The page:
In the Bible, ministry and service are words that characterize leadership. Jesus set the standard when He said, “For even the Son of Man did not come to be served, but to serve, and to give his life as a ransom for many” (Mark 10:45).
Many Christian leaders follow the pattern of business or political models, which emphasize the organizational component of leadership. Yet this is entirely opposite of what Christ modeled for us when He walked the earth.
Businesses that have an organizational structure create a separation from the leader and his people. Silos or cliques can create a competitive instead of collaborative culture which fosters information hoarding instead of information sharing. Because of our sinful nature, cliques will naturally try to preserve face instead of making decisions in the best interest of the company as a whole.
This results in people failing to take responsibility for their own actions, which can lead to blame, lack of communication and creates poor end results for the company, customers and investors. The further the leader gets from the front lines, the greater the likelihood of misinformation, power struggles, and problems.
Yet looking at what Christ modeled for us, we see an entirely different perspective. We see that leaders are shepherds who guide and serve the flock, caring for and developing those around them. They pick up the servant’s towel (John 13:1-17) and model the life and leadership of Christ.
Leaders Shepherd Others
Jesus called Himself the Good Shepherd. He was concerned about the health of His flock. Jesus characterized his ministry in this way; “I am the Good Shepherd; I know my sheep and my sheep know me” (John 10:14). He was willing to lay down His life for the sake of the cause, for the love of the community, for you and I.
Leaders Work Together
Jesus called His followers into a community in order to develop them as leaders. “He appointed twelve… that they might be with him and that he might send them out to preach and to have authority to drive out demons” (Mark 3:14). As you look at the development of the church, the leadership structure was always to include a plurality of leaders. Paul appointed elders to lead the church once it established in any city, and he often worked with at least one or more partners in his ministry efforts, including men and women in his leadership circle (Rom. 16).
Leaders Are Lovers
Can you imagine if Jesus had been cold, distant, aloof or “clique-y”? Imagine if He came and only wanted to be with the people who were socially desirable. People who did not lie, cheat, covet, get jealous, have other gods, gossip, practice idolatry, were materialistic, selfishness, prideful, have premarital sex, have affairs, talk from both sides of their mouth, fail to keep their word, basically people who did not sin.
What a stark contrast Jesus shows us! He hung around with the lowest of the low – the prostitutes (John 8:3-11) and one of the most despised of all business men – tax collectors (Luke 19:2, 5-10)! Not only did Jesus hang around them, but he ate with them and walked with the strong smelling fishermen who He embraced as His own disciples.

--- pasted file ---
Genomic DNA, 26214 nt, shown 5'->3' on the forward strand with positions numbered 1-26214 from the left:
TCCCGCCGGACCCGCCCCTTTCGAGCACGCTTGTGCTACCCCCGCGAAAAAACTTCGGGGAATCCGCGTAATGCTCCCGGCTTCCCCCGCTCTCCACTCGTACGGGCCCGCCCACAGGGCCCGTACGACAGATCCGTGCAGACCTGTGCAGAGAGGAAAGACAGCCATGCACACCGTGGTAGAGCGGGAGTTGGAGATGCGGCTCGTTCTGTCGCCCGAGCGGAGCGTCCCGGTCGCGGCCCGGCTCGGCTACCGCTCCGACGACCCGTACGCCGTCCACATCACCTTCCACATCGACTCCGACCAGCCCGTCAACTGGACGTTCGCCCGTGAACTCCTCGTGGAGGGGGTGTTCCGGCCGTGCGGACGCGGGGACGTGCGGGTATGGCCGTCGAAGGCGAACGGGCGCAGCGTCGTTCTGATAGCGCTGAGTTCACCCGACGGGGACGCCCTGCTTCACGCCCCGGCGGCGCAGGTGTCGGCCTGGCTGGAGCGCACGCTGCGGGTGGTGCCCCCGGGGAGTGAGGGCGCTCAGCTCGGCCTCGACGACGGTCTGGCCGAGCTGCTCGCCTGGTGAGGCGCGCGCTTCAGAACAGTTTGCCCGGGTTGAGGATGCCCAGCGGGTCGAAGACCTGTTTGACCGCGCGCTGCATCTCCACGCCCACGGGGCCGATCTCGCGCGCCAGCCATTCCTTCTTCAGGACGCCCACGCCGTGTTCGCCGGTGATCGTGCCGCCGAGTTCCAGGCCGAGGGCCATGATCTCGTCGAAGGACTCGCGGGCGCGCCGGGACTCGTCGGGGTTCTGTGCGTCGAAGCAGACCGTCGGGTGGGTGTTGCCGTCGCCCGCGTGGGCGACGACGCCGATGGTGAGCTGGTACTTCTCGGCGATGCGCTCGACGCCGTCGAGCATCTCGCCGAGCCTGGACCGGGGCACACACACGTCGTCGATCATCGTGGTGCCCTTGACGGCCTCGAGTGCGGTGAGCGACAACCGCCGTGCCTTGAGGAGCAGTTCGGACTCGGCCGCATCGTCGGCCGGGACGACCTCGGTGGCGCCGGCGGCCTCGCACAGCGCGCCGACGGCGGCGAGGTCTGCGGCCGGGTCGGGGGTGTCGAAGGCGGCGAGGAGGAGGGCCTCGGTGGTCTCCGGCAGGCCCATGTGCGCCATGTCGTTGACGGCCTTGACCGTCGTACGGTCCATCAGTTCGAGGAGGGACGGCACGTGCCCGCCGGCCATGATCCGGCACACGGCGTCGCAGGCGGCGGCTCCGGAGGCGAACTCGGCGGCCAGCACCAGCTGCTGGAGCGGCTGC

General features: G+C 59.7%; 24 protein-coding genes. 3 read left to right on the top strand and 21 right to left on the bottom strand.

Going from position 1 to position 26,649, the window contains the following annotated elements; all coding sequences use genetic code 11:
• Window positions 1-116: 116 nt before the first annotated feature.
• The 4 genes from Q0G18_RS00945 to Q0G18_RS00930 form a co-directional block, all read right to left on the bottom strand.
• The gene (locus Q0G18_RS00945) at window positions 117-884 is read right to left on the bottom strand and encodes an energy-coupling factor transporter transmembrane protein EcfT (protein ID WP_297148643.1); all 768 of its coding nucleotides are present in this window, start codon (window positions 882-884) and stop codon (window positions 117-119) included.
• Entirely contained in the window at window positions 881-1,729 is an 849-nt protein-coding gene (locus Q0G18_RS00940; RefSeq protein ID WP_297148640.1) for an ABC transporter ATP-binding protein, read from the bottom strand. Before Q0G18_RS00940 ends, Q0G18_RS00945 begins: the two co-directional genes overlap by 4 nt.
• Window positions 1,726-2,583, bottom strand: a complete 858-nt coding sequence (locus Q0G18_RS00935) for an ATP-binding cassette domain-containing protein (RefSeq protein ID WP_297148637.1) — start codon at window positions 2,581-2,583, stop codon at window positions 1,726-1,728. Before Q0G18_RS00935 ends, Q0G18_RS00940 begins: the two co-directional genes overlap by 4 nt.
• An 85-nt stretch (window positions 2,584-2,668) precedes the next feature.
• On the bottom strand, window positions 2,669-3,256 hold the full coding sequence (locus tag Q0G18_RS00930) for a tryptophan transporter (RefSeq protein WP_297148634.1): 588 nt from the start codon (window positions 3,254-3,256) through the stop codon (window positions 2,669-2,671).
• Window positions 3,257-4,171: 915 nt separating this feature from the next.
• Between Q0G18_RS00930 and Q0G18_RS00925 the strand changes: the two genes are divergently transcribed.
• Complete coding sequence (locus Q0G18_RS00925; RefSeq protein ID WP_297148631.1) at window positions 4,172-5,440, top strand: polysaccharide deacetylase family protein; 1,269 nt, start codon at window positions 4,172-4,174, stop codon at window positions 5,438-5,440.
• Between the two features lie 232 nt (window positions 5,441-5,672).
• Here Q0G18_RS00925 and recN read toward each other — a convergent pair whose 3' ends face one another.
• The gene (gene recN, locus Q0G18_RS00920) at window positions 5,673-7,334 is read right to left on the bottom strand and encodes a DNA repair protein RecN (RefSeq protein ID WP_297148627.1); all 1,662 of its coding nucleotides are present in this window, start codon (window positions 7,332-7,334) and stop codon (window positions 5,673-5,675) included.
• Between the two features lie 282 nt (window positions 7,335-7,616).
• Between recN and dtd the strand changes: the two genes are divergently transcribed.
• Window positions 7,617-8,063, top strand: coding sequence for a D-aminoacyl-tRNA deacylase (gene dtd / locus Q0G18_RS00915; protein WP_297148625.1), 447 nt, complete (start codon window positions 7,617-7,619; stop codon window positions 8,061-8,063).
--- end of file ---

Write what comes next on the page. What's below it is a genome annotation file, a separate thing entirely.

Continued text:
Have you been to the beach front lately and smelled how “ripe” it can get when the fishermen come in and offload their fresh catch and present it for the public to purchase? It can sometimes be nauseating! Yet Jesus did not demand them to change. He loved them just as they were – stench and all! He invited them to walk with Him and even washed their feet! In the end, it was his love that transformed those ‘fragrant’ fisherman into devoted disciples who spread the gospel and changed the world.
Friends, this is what love is all about. Love is in it’s highest form when we embrace those who the world deems as “unlovable.” Loving, as Christ loved, is shown when we embrace the “undesireables” in life – when we refuse to be “clique-y,” cold, aloof, and harsh.
You will never earn the right to fully lead those whom you do not love. Caring and trusting relationships form the foundation for every vibrant community. Leaders have the ability to set the pace following Christ’s example set forth in John 13:1.
People will be much more open and receptive to receiving the God’s truth when they know that you genuinely care for them. Good leaders make it a point to understand the various love languages of people. Dr. Gary Chapman breaks these down in his book The Five Love Languages. They are as follows:
- Words of Affirmation
- Appropriate Touch
- Giving Gifts
- Acts of Service
- Time Spent Together
In the simplest form, a leader is a disciple who is an apprentice of Jesus. Discipleship, in a broad sense, implies a life transformation and dependence on the Holy Spirit. Jesus desires for us to become like Him.
Precious friends, remember that no matter where you are, God has given you a sphere of influence in which He has placed you for a specific purpose. Get to know people and genuinely express your love for them. Shepherd them by modeling the love that Christ modeled for us. What greater joy can their be than to submit your will to Christ and allow Him to shine through you influencing lives for the purposes of eternity?
May all who see you be irresistibly drawn to know our Saviors’ love like a moth is drawn to a flame.
Dr. Christy Demetriades